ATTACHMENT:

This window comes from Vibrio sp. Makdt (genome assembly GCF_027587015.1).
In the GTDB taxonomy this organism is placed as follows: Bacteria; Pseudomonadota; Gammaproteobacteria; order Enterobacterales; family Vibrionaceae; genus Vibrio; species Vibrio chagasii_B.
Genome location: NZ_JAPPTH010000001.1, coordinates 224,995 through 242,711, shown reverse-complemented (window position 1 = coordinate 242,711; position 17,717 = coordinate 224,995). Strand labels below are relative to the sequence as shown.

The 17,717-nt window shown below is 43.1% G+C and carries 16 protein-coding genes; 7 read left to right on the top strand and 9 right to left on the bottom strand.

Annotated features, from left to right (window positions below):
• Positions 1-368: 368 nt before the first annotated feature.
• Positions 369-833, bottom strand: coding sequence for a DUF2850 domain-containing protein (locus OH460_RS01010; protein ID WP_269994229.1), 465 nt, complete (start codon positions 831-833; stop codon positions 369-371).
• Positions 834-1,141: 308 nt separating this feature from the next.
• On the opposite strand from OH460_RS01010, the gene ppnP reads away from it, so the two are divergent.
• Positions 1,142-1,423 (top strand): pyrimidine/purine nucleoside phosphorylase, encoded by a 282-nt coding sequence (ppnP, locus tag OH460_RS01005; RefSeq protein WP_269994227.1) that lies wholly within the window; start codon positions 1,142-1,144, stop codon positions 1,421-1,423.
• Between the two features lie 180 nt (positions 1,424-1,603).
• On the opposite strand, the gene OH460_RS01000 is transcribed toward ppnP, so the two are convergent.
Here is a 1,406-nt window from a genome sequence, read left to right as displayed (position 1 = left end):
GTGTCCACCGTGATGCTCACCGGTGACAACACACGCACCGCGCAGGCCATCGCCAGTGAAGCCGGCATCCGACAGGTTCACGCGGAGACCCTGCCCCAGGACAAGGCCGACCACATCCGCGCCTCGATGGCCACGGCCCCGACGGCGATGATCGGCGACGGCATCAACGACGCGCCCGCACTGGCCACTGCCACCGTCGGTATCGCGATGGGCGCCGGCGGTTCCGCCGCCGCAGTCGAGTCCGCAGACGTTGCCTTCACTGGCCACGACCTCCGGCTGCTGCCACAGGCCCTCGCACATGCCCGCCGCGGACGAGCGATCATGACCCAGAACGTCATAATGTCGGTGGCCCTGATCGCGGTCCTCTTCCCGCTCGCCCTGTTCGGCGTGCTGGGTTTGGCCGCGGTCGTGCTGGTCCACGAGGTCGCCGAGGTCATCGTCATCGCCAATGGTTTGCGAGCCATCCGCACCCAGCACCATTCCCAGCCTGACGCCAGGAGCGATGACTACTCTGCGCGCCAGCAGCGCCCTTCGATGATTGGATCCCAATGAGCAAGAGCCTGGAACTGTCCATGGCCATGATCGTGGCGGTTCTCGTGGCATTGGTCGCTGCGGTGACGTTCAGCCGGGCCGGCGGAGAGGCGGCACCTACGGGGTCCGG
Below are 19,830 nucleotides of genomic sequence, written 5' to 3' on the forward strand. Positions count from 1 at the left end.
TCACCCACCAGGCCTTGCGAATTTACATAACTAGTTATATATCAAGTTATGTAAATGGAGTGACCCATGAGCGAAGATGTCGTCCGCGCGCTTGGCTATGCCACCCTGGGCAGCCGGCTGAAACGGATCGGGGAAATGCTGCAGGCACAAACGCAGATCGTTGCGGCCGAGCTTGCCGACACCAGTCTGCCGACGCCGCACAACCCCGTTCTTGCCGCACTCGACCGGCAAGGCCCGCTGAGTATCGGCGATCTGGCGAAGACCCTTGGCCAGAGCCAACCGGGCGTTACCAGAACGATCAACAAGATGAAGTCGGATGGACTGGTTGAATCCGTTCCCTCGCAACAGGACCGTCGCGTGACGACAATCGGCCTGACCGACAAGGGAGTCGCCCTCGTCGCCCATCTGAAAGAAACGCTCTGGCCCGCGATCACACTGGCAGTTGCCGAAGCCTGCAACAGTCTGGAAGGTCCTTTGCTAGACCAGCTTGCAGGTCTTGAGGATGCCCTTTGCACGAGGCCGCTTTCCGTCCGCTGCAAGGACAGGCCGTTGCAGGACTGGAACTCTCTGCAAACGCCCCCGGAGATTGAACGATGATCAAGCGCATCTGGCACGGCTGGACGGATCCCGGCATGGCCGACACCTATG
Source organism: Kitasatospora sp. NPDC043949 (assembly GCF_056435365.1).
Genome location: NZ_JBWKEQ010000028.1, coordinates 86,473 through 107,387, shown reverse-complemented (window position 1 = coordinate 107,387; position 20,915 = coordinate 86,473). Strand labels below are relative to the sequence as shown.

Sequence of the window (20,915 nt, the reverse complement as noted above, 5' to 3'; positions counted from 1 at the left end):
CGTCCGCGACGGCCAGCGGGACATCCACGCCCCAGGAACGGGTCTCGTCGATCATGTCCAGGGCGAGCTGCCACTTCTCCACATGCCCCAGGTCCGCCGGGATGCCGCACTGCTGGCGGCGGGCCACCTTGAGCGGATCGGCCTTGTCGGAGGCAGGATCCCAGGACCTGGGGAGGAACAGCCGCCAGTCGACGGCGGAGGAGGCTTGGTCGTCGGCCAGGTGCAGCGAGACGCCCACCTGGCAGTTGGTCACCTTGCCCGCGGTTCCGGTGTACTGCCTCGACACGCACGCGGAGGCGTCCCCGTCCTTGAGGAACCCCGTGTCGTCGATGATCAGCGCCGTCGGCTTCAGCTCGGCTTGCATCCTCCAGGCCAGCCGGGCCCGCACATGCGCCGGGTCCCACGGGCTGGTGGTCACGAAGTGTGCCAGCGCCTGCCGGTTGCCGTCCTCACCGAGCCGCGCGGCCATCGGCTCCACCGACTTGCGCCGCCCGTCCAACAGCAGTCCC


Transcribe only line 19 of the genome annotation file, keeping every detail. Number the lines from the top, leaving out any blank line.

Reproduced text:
Sequence of the window (20,915 nt, the reverse complement as noted above, 5' to 3'; positions counted from 1 at the left end):